Novotel Birmingham Centre

 

AS a city destination, Birmingham is pretty tough to beat. OK, so an ever-so-slightly biased West Midlander will always be quick to say that, but it’s difficult to argue with the facts.

Birmingham has more miles of canals than Venice and more Michelin-starred restaurants than any other city outside London.

Over the past decade, millions of pounds have been spent on redeveloping the UK’s second-largest city, meaning visitors – even those returning to familiar territory – are struck by the shimmering, modern and diverse metropolis it has become.

Birmingham has several world-class entertainment venues and is the youngest city in Europe, with almost 40 per cent of the population under 25.

And therein lay the purpose of my return – a somewhat desperate attempt to relive my youth at a concert, namely a Blink-182 20th anniversary gig at the LG Arena, which is on the same site as the NEC.

I did have an excuse: I was taking my little brother to see one of his favourite bands of all time. Admittedly, at 22 years old and 6ft 3in, he probably could have managed without me.

We based ourselves in Broad Street, one of the main strips in the city centre for nightlife.

Buzzing with bars and restaurants, it also boasts Symphony Hall and the National Indoor Arena. The street is a destination in itself – guests could comfortably fill a weekend with what’s on offer.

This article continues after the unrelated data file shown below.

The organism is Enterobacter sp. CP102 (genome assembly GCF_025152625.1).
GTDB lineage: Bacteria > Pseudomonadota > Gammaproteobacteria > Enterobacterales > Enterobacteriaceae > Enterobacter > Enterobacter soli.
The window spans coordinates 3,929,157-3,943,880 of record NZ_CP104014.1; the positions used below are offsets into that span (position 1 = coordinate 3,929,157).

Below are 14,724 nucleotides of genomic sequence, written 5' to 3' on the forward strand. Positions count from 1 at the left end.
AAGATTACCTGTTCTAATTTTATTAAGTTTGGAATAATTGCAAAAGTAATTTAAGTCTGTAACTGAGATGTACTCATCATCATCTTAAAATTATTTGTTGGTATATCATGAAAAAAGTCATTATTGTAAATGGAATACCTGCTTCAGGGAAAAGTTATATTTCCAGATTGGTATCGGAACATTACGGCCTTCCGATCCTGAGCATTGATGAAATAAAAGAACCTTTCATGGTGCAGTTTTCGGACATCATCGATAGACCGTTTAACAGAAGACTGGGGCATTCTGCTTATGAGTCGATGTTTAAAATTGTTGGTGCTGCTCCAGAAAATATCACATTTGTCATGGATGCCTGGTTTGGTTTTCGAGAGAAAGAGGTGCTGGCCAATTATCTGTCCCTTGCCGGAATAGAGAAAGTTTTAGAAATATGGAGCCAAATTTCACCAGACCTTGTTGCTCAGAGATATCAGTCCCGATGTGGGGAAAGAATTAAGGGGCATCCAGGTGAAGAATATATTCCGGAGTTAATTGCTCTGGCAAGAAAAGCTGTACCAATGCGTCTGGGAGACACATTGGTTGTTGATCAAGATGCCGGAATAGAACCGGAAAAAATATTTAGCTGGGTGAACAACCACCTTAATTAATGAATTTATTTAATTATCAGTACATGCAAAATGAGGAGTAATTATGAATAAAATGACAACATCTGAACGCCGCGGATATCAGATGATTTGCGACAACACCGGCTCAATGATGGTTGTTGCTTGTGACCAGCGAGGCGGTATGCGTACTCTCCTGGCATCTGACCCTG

Where: Broad Street, Birmingham city centre

Accommodation: Novotel Birmingham Centre

Call: 0121 6199002

Web: http://www.novotel.com

There are plenty of hotels to choose from. Me and “ark” (it’s a Midlands thing) went for the four-star Novotel Birmingham Centre and could not have made a better choice.
Superbly positioned and with onsite parking, it was perfect for a weekend in the city.

Novotel’s reputation at the high end of chain hotels is strong and it comes to the fore here.

The facilities were excellent, with an Xbox 360 in the lobby one of the more impressive touches noted by the newly arrived big kids.

But what stood out most to me, the thirtysomething, was the staff. From welcoming two men who had forgotten their booking reference, to checking out two men who had lost their car park pass, the service was exemplary.

The frontline personnel are a real credit to the company.

Now that’s not the kind of thing a Blink-182 concertgoer should be bothered about, but it was noticeable by its quality. And I appreciated it greatly.

What’s my age again?

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